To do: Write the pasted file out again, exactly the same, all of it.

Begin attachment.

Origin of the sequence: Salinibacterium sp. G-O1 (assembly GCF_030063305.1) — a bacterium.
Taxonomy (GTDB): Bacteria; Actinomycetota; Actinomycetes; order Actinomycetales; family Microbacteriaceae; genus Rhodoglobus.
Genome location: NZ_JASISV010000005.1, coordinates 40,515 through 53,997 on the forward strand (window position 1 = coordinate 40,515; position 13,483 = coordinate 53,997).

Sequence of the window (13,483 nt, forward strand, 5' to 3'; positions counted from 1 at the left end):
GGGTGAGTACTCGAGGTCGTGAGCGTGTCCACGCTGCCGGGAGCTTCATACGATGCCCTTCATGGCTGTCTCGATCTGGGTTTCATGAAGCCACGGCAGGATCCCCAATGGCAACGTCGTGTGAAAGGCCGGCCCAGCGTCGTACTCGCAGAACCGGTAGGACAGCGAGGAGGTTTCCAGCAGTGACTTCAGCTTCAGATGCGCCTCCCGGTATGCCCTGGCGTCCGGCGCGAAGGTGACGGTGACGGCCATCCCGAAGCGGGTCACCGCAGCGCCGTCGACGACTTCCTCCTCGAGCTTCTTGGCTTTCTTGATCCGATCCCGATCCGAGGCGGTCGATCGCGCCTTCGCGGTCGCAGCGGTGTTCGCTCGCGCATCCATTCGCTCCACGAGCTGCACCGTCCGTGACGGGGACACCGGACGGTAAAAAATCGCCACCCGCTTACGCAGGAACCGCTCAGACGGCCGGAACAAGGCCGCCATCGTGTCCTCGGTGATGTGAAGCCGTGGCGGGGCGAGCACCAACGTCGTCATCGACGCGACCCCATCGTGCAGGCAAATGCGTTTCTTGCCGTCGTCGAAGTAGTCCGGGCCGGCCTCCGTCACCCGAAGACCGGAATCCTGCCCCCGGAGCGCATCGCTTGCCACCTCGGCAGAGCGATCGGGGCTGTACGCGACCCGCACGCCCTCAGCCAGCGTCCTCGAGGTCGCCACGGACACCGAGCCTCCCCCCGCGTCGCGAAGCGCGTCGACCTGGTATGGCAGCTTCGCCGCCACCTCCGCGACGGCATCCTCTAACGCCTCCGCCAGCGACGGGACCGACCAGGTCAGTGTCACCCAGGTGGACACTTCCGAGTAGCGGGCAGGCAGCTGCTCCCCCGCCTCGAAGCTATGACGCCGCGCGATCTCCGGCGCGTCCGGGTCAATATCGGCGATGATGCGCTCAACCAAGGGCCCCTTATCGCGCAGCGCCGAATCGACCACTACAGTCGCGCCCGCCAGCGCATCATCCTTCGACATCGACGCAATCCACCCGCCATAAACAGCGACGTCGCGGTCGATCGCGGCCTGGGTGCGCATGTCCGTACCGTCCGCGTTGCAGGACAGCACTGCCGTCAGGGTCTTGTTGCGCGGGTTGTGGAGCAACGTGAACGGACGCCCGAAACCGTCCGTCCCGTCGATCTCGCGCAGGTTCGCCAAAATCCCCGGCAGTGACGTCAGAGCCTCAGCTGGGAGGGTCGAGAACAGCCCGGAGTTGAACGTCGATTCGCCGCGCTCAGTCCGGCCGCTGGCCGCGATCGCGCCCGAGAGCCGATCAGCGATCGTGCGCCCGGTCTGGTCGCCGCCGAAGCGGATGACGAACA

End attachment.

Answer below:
Origin of the sequence: Salinibacterium sp. G-O1 (assembly GCF_030063305.1) — a bacterium.
Taxonomy (GTDB): Bacteria; Actinomycetota; Actinomycetes; order Actinomycetales; family Microbacteriaceae; genus Rhodoglobus.
Genome location: NZ_JASISV010000005.1, coordinates 40,515 through 53,997 on the forward strand (window position 1 = coordinate 40,515; position 13,483 = coordinate 53,997).

Sequence of the window (13,483 nt, forward strand, 5' to 3'; positions counted from 1 at the left end):
GGGTGAGTACTCGAGGTCGTGAGCGTGTCCACGCTGCCGGGAGCTTCATACGATGCCCTTCATGGCTGTCTCGATCTGGGTTTCATGAAGCCACGGCAGGATCCCCAATGGCAACGTCGTGTGAAAGGCCGGCCCAGCGTCGTACTCGCAGAACCGGTAGGACAGCGAGGAGGTTTCCAGCAGTGACTTCAGCTTCAGATGCGCCTCCCGGTATGCCCTGGCGTCCGGCGCGAAGGTGACGGTGACGGCCATCCCGAAGCGGGTCACCGCAGCGCCGTCGACGACTTCCTCCTCGAGCTTCTTGGCTTTCTTGATCCGATCCCGATCCGAGGCGGTCGATCGCGCCTTCGCGGTCGCAGCGGTGTTCGCTCGCGCATCCATTCGCTCCACGAGCTGCACCGTCCGTGACGGGGACACCGGACGGTAAAAAATCGCCACCCGCTTACGCAGGAACCGCTCAGACGGCCGGAACAAGGCCGCCATCGTGTCCTCGGTGATGTGAAGCCGTGGCGGGGCGAGCACCAACGTCGTCATCGACGCGACCCCATCGTGCAGGCAAATGCGTTTCTTGCCGTCGTCGAAGTAGTCCGGGCCGGCCTCCGTCACCCGAAGACCGGAATCCTGCCCCCGGAGCGCATCGCTTGCCACCTCGGCAGAGCGATCGGGGCTGTACGCGACCCGCACGCCCTCAGCCAGCGTCCTCGAGGTCGCCACGGACACCGAGCCTCCCCCCGCGTCGCGAAGCGCGTCGACCTGGTATGGCAGCTTCGCCGCCACCTCCGCGACGGCATCCTCTAACGCCTCCGCCAGCGACGGGACCGACCAGGTCAGTGTCACCCAGGTGGACACTTCCGAGTAGCGGGCAGGCAGCTGCTCCCCCGCCTCGAAGCTATGACGCCGCGCGATCTCCGGCGCGTCCGGGTCAATATCGGCGATGATGCGCTCAACCAAGGGCCCCTTATCGCGCAGCGCCGAATCGACCACTACAGTCGCGCCCGCCAGCGCATCATCCTTCGACATCGACGCAATCCACCCGCCATAAACAGCGACGTCGCGGTCGATCGCGGCCTGGGTGCGCATGTCCGTACCGTCCGCGTTGCAGGACAGCACTGCCGTCAGGGTCTTGTTGCGCGGGTTGTGGAGCAACGTGAACGGACGCCCGAAACCGTCCGTCCCGTCGATCTCGCGCAGGTTCGCCAAAATCCCCGGCAGTGACGTCAGAGCCTCAGCTGGGAGGGTCGAGAACAGCCCGGAGTTGAACGTCGATTCGCCGCGCTCAGTCCGGCCGCTGGCCGCGATCGCGCCCGAGAGCCGATCAGCGATCGTGCGCCCGGTCTGGTCGCCGCCGAAGCGGATGACGAACA